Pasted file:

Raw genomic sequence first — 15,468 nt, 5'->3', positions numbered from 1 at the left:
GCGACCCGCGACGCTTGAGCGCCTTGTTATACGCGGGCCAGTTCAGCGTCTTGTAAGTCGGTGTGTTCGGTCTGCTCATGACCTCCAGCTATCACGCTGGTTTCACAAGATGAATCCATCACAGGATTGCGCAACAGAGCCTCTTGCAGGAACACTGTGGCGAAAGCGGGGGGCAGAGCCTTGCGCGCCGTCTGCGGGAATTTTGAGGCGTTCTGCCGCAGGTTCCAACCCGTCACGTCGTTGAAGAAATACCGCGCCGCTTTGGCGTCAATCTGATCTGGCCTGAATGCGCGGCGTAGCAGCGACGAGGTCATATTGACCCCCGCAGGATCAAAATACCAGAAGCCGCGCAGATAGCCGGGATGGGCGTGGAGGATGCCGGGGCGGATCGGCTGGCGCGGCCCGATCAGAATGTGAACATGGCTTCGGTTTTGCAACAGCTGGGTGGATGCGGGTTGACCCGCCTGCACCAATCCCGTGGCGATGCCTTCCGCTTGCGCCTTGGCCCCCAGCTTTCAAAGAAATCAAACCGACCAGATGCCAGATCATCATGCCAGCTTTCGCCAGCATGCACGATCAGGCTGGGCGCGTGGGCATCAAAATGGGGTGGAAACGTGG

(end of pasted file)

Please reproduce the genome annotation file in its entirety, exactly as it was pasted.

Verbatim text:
Raw genomic sequence first — 15,468 nt, 5'->3', positions numbered from 1 at the left:
GCGACCCGCGACGCTTGAGCGCCTTGTTATACGCGGGCCAGTTCAGCGTCTTGTAAGTCGGTGTGTTCGGTCTGCTCATGACCTCCAGCTATCACGCTGGTTTCACAAGATGAATCCATCACAGGATTGCGCAACAGAGCCTCTTGCAGGAACACTGTGGCGAAAGCGGGGGGCAGAGCCTTGCGCGCCGTCTGCGGGAATTTTGAGGCGTTCTGCCGCAGGTTCCAACCCGTCACGTCGTTGAAGAAATACCGCGCCGCTTTGGCGTCAATCTGATCTGGCCTGAATGCGCGGCGTAGCAGCGACGAGGTCATATTGACCCCCGCAGGATCAAAATACCAGAAGCCGCGCAGATAGCCGGGATGGGCGTGGAGGATGCCGGGGCGGATCGGCTGGCGCGGCCCGATCAGAATGTGAACATGGCTTCGGTTTTGCAACAGCTGGGTGGATGCGGGTTGACCCGCCTGCACCAATCCCGTGGCGATGCCTTCCGCTTGCGCCTTGGCCCCCAGCTTTCAAAGAAATCAAACCGACCAGATGCCAGATCATCATGCCAGCTTTCGCCAGCATGCACGATCAGGCTGGGCGCGTGGGCATCAAAATGGGGTGGAAACGTGG